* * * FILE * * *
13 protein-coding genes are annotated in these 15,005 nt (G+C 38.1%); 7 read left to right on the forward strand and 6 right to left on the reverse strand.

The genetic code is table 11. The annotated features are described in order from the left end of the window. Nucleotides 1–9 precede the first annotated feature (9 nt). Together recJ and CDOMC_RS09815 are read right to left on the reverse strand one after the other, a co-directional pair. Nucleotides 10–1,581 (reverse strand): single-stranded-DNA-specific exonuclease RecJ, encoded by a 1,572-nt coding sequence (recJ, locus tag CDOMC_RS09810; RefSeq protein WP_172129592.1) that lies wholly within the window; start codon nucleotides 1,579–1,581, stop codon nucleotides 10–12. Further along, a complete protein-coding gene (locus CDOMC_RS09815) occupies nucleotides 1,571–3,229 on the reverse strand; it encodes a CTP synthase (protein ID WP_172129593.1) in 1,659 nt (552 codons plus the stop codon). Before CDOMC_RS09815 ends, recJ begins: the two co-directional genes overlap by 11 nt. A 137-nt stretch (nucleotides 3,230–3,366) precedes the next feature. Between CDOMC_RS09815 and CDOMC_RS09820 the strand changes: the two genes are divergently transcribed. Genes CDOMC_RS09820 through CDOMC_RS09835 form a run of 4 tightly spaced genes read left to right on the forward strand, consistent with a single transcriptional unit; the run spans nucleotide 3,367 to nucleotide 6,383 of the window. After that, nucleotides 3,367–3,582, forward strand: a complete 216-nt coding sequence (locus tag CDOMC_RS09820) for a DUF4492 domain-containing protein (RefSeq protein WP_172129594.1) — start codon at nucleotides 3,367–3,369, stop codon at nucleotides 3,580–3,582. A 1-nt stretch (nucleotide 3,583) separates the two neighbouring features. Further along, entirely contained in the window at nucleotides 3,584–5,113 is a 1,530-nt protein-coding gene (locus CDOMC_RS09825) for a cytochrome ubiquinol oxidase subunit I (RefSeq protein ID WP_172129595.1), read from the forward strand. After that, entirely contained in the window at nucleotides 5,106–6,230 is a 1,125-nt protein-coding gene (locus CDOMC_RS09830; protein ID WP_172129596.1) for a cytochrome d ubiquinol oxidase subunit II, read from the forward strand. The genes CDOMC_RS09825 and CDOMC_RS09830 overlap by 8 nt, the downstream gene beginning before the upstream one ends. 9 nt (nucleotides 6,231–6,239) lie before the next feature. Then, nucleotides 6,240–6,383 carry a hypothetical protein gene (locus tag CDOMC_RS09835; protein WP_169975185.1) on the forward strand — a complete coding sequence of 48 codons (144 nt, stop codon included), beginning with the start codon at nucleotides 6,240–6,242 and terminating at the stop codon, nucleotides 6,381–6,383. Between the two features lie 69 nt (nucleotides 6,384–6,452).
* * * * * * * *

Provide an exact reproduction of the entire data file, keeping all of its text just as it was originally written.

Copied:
13 protein-coding genes are annotated in these 15,005 nt (G+C 38.1%); 7 read left to right on the forward strand and 6 right to left on the reverse strand.

The genetic code is table 11. The annotated features are described in order from the left end of the window. Nucleotides 1–9 precede the first annotated feature (9 nt). Together recJ and CDOMC_RS09815 are read right to left on the reverse strand one after the other, a co-directional pair. Nucleotides 10–1,581 (reverse strand): single-stranded-DNA-specific exonuclease RecJ, encoded by a 1,572-nt coding sequence (recJ, locus tag CDOMC_RS09810; RefSeq protein WP_172129592.1) that lies wholly within the window; start codon nucleotides 1,579–1,581, stop codon nucleotides 10–12. Further along, a complete protein-coding gene (locus CDOMC_RS09815) occupies nucleotides 1,571–3,229 on the reverse strand; it encodes a CTP synthase (protein ID WP_172129593.1) in 1,659 nt (552 codons plus the stop codon). Before CDOMC_RS09815 ends, recJ begins: the two co-directional genes overlap by 11 nt. A 137-nt stretch (nucleotides 3,230–3,366) precedes the next feature. Between CDOMC_RS09815 and CDOMC_RS09820 the strand changes: the two genes are divergently transcribed. Genes CDOMC_RS09820 through CDOMC_RS09835 form a run of 4 tightly spaced genes read left to right on the forward strand, consistent with a single transcriptional unit; the run spans nucleotide 3,367 to nucleotide 6,383 of the window. After that, nucleotides 3,367–3,582, forward strand: a complete 216-nt coding sequence (locus tag CDOMC_RS09820) for a DUF4492 domain-containing protein (RefSeq protein WP_172129594.1) — start codon at nucleotides 3,367–3,369, stop codon at nucleotides 3,580–3,582. A 1-nt stretch (nucleotide 3,583) separates the two neighbouring features. Further along, entirely contained in the window at nucleotides 3,584–5,113 is a 1,530-nt protein-coding gene (locus CDOMC_RS09825) for a cytochrome ubiquinol oxidase subunit I (RefSeq protein ID WP_172129595.1), read from the forward strand. After that, entirely contained in the window at nucleotides 5,106–6,230 is a 1,125-nt protein-coding gene (locus CDOMC_RS09830; protein ID WP_172129596.1) for a cytochrome d ubiquinol oxidase subunit II, read from the forward strand. The genes CDOMC_RS09825 and CDOMC_RS09830 overlap by 8 nt, the downstream gene beginning before the upstream one ends. 9 nt (nucleotides 6,231–6,239) lie before the next feature. Then, nucleotides 6,240–6,383 carry a hypothetical protein gene (locus tag CDOMC_RS09835; protein WP_169975185.1) on the forward strand — a complete coding sequence of 48 codons (144 nt, stop codon included), beginning with the start codon at nucleotides 6,240–6,242 and terminating at the stop codon, nucleotides 6,381–6,383. Between the two features lie 69 nt (nucleotides 6,384–6,452).